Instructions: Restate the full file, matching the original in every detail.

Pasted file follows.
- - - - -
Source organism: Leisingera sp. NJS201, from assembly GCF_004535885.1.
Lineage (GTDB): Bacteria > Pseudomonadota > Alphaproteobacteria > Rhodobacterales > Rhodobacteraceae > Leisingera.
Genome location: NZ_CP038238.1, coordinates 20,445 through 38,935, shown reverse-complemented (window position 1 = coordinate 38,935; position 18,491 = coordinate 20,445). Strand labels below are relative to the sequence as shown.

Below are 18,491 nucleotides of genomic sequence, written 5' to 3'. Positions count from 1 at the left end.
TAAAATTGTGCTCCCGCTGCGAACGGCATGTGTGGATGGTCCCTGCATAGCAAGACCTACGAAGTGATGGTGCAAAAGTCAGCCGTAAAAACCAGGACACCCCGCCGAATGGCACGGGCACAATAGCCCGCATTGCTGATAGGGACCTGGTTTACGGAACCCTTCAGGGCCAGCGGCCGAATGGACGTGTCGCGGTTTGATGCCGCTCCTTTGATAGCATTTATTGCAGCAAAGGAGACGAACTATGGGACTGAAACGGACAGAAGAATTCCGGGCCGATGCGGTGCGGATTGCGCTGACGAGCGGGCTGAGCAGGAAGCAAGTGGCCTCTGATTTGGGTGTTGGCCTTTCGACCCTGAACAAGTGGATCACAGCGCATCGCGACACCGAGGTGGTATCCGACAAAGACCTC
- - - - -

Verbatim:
Source organism: Leisingera sp. NJS201, from assembly GCF_004535885.1.
Lineage (GTDB): Bacteria > Pseudomonadota > Alphaproteobacteria > Rhodobacterales > Rhodobacteraceae > Leisingera.
Genome location: NZ_CP038238.1, coordinates 20,445 through 38,935, shown reverse-complemented (window position 1 = coordinate 38,935; position 18,491 = coordinate 20,445). Strand labels below are relative to the sequence as shown.

Below are 18,491 nucleotides of genomic sequence, written 5' to 3'. Positions count from 1 at the left end.
TAAAATTGTGCTCCCGCTGCGAACGGCATGTGTGGATGGTCCCTGCATAGCAAGACCTACGAAGTGATGGTGCAAAAGTCAGCCGTAAAAACCAGGACACCCCGCCGAATGGCACGGGCACAATAGCCCGCATTGCTGATAGGGACCTGGTTTACGGAACCCTTCAGGGCCAGCGGCCGAATGGACGTGTCGCGGTTTGATGCCGCTCCTTTGATAGCATTTATTGCAGCAAAGGAGACGAACTATGGGACTGAAACGGACAGAAGAATTCCGGGCCGATGCGGTGCGGATTGCGCTGACGAGCGGGCTGAGCAGGAAGCAAGTGGCCTCTGATTTGGGTGTTGGCCTTTCGACCCTGAACAAGTGGATCACAGCGCATCGCGACACCGAGGTGGTATCCGACAAAGACCTC